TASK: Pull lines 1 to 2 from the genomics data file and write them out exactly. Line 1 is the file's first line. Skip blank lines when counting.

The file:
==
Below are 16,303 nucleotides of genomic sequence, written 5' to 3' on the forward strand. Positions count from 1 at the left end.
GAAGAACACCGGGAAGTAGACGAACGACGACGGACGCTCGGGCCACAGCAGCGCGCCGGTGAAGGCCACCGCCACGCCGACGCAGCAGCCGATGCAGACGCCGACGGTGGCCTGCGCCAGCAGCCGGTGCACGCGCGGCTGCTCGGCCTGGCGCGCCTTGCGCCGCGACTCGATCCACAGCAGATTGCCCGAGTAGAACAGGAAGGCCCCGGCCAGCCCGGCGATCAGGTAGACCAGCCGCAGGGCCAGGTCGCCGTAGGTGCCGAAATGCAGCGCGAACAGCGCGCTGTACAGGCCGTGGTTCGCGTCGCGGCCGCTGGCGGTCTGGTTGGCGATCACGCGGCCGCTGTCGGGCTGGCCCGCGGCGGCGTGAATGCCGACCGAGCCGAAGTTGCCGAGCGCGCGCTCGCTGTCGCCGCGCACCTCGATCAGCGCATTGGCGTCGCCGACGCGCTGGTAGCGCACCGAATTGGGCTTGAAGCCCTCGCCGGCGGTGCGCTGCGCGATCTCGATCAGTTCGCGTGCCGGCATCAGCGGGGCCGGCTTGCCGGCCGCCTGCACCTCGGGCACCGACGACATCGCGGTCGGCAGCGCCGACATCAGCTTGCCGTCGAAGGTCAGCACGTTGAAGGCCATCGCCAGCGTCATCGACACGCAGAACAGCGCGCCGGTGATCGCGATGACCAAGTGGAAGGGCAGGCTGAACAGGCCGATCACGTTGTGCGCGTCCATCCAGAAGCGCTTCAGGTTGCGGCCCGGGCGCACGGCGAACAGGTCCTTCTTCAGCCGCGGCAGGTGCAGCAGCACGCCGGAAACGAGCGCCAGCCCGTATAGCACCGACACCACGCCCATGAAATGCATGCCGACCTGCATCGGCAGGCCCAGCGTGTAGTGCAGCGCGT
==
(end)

Below are 16,303 nucleotides of genomic sequence, written 5' to 3' on the forward strand. Positions count from 1 at the left end.
GAAGAACACCGGGAAGTAGACGAACGACGACGGACGCTCGGGCCACAGCAGCGCGCCGGTGAAGGCCACCGCCACGCCGACGCAGCAGCCGATGCAGACGCCGACGGTGGCCTGCGCCAGCAGCCGGTGCACGCGCGGCTGCTCGGCCTGGCGCGCCTTGCGCCGCGACTCGATCCACAGCAGATTGCCCGAGTAGAACAGGAAGGCCCCGGCCAGCCCGGCGATCAGGTAGACCAGCCGCAGGGCCAGGTCGCCGTAGGTGCCGAAATGCAGCGCGAACAGCGCGCTGTACAGGCCGTGGTTCGCGTCGCGGCCGCTGGCGGTCTGGTTGGCGATCACGCGGCCGCTGTCGGGCTGGCCCGCGGCGGCGTGAATGCCGACCGAGCCGAAGTTGCCGAGCGCGCGCTCGCTGTCGCCGCGCACCTCGATCAGCGCATTGGCGTCGCCGACGCGCTGGTAGCGCACCGAATTGGGCTTGAAGCCCTCGCCGGCGGTGCGCTGCGCGATCTCGATCAGTTCGCGTGCCGGCATCAGCGGGGCCGGCTTGCCGGCCGCCTGCACCTCGGGCACCGACGACATCGCGGTCGGCAGCGCCGACATCAGCTTGCCGTCGAAGGTCAGCACGTTGAAGGCCATCGCCAGCGTCATCGACACGCAGAACAGCGCGCCGGTGATCGCGATGACCAAGTGGAAGGGCAGGCTGAACAGGCCGATCACGTTGTGCGCGTCCATCCAGAAGCGCTTCAGGTTGCGGCCCGGGCGCACGGCGAACAGGTCCTTCTTCAGCCGCGGCAGGTGCAGCAGCACGCCGGAAACGAGCGCCAGCCCGTATAGCACCGACACCACGCCCATGAAATGCATGCCGACCTGCATCGGCAGGCCCAGCGTGTAGTGCAGCGCGT